Creation was when one became two, when division came into existence. Light and dark, night and day, land and sea. The contrasting parts of this world each play a unique role and are meant to work together, not against each other. We see this built into the very fabric of nature: protons and electrons have opposite charges, and together they make up the elements of the physical world. As we see the natural world do this automatically, we understand that we have a mission to do the same.
Male and female unite and utilize their differences to build a home. Coworkers fulfill different jobs to form a successful company. The differences create friction, struggle — but when used effectively, they also create movement and balance. When parts work harmoniously, that is where we can sense the unity of Hashem; that’s where we get a glimpse of the True Source.
While we know Hashem is Singular, we don’t understand that. Multiplicity is what allows us to see manifestations of Hashem in a way we can understand — not as an infinite One, but in what appear to be individual traits. This was the goal of creation: to create a “bayis,” a home for the expression of Hashem (Midrash Tanchuma, Naso 16). And while the quintessential home on Earth is the Beis Hamikdash, it’s also the role of every Jewish home to be a place where the reality of Hashem is apparent, and where raw potential is actualized.
A home is a place that takes an abstract wish and turns it into a concrete action. A person can desire to do chesed, but the home is where that happens. You can strive to create an everlasting impact on the world, and a home is where you’ll raise the next generation. In the same vein, every person is a bayis, with the potential to bring Hashem into this world through their mitzvos.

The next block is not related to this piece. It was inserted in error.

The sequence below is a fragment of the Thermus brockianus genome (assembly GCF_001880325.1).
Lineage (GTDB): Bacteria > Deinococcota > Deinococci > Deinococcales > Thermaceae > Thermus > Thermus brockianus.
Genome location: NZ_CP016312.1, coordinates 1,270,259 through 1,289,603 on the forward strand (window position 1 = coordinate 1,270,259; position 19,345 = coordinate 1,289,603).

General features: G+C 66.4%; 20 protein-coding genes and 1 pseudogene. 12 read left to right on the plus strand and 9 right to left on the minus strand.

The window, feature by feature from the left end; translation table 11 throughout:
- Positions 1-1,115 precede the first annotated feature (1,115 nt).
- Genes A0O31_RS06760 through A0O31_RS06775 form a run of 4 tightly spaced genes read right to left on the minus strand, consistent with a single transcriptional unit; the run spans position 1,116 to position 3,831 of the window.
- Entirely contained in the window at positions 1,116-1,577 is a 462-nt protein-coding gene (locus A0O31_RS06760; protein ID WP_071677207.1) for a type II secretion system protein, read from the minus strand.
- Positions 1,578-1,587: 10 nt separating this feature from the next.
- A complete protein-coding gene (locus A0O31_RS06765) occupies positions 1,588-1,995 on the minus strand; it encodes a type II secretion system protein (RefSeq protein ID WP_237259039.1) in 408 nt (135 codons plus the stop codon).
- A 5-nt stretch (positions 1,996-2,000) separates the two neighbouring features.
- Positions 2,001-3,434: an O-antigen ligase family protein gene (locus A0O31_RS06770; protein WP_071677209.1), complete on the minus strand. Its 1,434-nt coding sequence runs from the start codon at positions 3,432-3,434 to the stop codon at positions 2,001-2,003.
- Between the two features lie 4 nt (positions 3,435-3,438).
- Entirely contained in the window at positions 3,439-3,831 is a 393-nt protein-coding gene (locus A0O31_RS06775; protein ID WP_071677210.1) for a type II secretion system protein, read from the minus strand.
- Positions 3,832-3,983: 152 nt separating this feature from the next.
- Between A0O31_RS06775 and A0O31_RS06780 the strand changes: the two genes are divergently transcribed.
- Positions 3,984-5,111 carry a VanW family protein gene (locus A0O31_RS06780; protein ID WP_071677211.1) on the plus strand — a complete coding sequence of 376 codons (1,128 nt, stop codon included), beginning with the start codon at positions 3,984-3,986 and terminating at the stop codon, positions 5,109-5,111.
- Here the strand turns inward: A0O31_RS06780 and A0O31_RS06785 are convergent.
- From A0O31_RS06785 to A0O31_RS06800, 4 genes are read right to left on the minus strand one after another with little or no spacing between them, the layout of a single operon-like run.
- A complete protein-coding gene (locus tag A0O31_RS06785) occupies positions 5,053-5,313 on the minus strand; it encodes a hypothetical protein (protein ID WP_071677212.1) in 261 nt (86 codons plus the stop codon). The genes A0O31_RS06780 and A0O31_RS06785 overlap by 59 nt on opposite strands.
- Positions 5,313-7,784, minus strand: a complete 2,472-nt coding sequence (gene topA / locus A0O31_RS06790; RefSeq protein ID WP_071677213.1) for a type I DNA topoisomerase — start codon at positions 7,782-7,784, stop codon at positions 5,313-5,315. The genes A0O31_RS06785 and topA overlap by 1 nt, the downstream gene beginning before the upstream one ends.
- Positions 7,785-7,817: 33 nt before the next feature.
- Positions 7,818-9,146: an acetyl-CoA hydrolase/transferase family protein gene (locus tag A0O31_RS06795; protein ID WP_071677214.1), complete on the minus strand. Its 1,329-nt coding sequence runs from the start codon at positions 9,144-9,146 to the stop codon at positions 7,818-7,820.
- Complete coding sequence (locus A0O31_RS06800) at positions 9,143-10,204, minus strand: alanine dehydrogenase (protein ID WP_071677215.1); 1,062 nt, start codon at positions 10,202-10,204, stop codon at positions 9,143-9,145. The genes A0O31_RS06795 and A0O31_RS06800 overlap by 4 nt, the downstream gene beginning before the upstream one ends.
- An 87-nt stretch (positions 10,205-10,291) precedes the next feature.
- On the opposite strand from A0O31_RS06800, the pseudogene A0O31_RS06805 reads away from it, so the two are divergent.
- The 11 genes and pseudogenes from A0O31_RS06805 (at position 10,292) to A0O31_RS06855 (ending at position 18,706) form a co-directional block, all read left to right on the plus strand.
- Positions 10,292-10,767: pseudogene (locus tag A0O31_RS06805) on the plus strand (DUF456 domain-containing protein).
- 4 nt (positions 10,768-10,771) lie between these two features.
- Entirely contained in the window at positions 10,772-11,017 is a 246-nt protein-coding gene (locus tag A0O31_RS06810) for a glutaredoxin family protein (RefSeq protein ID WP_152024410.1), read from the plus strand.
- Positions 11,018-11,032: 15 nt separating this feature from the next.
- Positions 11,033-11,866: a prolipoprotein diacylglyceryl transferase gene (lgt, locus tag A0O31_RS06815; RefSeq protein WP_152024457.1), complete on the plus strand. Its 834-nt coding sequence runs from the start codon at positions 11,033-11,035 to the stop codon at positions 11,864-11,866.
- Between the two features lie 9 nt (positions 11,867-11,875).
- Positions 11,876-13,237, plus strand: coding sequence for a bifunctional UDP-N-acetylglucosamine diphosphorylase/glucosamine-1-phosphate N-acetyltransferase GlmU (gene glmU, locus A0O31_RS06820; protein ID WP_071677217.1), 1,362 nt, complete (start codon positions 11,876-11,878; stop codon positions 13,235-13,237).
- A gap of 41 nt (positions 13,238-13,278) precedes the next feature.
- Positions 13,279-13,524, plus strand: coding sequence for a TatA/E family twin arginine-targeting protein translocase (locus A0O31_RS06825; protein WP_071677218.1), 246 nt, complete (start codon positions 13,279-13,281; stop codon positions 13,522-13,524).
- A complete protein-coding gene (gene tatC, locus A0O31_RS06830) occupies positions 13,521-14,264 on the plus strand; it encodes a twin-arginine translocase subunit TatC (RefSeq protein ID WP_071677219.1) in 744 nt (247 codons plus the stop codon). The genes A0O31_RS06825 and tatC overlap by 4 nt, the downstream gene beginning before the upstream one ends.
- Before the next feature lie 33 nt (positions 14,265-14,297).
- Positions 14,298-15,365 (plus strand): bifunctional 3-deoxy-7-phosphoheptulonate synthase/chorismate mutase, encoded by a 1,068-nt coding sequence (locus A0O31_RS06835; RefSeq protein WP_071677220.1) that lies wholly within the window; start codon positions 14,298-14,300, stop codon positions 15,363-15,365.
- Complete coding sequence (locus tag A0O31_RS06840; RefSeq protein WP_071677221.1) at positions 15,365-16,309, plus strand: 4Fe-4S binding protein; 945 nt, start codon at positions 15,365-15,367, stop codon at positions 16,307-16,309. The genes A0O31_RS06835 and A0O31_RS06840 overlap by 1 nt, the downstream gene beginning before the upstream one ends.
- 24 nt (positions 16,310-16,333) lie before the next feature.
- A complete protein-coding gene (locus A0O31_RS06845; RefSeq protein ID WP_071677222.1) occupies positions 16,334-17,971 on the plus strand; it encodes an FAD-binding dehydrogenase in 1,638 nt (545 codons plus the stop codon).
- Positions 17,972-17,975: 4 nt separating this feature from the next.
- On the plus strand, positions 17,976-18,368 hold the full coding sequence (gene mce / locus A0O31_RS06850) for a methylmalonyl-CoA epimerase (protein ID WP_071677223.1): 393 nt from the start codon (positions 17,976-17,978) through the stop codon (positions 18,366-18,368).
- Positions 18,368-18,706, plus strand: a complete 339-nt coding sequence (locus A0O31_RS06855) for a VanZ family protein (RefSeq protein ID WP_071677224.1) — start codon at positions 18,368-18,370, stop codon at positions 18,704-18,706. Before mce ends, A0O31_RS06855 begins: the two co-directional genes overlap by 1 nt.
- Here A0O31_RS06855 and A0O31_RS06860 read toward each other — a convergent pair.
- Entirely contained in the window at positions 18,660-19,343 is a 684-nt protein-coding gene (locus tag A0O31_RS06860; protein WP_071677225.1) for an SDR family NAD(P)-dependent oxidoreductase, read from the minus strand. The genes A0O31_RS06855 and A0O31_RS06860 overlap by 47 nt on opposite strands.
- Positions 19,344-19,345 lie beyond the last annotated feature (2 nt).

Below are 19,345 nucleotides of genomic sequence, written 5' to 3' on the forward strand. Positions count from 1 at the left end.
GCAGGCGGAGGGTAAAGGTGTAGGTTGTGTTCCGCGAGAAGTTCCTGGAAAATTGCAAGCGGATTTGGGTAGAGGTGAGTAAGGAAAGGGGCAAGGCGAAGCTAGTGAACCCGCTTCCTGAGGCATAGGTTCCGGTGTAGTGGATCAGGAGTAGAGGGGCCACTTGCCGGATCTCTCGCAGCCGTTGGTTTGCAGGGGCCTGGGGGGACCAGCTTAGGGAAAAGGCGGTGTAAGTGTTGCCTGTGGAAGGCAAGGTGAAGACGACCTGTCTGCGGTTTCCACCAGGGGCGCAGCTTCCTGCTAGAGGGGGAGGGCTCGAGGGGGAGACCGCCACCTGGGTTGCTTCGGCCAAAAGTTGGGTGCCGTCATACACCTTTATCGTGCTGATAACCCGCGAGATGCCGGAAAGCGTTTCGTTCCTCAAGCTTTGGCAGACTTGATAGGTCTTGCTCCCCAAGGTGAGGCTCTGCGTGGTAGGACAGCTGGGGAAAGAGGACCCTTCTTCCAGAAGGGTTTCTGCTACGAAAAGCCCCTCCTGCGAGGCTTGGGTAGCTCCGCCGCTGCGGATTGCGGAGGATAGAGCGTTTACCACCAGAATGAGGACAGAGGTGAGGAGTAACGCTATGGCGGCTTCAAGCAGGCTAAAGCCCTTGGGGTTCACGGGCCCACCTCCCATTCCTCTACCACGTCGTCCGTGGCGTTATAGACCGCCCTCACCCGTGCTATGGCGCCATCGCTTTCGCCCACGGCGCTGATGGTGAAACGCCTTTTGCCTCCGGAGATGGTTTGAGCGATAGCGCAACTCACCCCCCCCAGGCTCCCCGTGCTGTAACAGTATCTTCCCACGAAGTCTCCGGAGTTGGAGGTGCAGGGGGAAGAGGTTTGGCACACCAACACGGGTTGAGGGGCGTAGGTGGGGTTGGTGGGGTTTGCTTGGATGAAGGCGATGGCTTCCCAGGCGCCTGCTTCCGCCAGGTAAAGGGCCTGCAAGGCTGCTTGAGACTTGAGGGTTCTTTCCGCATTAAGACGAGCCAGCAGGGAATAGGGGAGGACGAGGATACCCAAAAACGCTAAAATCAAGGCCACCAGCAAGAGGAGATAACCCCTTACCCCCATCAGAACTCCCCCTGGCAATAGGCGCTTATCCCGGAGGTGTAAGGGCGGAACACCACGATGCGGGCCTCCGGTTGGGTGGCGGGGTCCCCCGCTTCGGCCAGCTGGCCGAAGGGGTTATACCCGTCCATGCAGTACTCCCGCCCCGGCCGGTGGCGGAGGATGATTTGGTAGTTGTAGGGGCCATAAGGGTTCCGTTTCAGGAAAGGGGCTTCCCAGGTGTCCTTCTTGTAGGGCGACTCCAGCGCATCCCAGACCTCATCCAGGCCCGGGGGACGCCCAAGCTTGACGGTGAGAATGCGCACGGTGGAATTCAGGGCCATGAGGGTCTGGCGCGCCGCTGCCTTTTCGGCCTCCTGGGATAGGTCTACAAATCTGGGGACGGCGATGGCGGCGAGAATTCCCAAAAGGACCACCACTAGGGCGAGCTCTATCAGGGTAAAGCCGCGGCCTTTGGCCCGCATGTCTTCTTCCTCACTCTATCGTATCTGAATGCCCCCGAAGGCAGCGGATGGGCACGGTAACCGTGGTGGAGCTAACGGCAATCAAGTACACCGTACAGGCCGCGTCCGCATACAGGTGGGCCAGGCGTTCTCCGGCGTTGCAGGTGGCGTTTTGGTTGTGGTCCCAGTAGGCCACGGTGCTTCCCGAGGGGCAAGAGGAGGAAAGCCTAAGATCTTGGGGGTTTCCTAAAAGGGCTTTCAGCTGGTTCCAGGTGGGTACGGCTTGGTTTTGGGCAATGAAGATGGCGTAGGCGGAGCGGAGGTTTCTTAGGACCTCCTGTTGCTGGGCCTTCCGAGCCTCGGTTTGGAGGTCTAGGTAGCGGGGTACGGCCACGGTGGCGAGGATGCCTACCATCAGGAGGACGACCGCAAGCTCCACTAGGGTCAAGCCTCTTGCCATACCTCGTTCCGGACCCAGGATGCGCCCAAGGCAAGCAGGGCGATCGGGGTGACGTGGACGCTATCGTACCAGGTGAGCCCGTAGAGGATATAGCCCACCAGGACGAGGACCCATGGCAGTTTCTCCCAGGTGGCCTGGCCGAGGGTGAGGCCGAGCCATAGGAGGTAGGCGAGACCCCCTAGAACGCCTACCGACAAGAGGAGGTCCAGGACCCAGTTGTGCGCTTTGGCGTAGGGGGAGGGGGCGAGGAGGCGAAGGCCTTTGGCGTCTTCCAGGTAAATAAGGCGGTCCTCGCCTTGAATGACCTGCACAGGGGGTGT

If alef is emunah, beis is the expression and practical application of emunah — that which we call bitachon (which incidentally starts with a beis).
I can say I “believe” everything will work out fine, I can preface my plans with “b’ezras Hashem,” but how do I put that into practice? When things get tough, do I stress out or am I in a state of menuchas hanefesh because I know that ultimately it’s up to Hashem? If this doesn’t go as planned, do I accept that Hashem has a different goal for me? Emunah is “up there,” bitachon is bringing it “down here” — into the reality of this world.
There’s a vertical line connecting the upper and lower lines of the beis, but on one side only. We can either connect our experiences to a higher reality, or we can ignore it. That’s where our bechirah lies (also a beis!). We see that beis is closed on the right and open on the left. As the first letter in Torah, this tells us that what came “before” beis (to the right) is closed to us, it’s beyond our intellect, and we aren’t meant to understand it (Bereishis Rabbah). All we can see is what we have to the left of beis — creation, this world, the circumstances life throws at us. How will we view those situations? With emunah and bitachon? Will we connect them to Hashem? That’s up to each of us.
While alef is the One, the perfection, the source, the emunah — it’s in the realm of the abstract. Our purpose here on Earth is to take the abstract and bring it to life, to turn emunah into bitachon, ideas into action, and goals into accomplishments.
Mindel Kassorla is a teacher, graphic designer, shadchan, and Mishpacha contributor. Her older sister, Cindy Landesman, is the head mechaneches of Shearim Torah High School for girls in Phoenix, AZ and the director of its Shaarei Bina adult women's education program.
(Originally featured in Family First, Issue 819)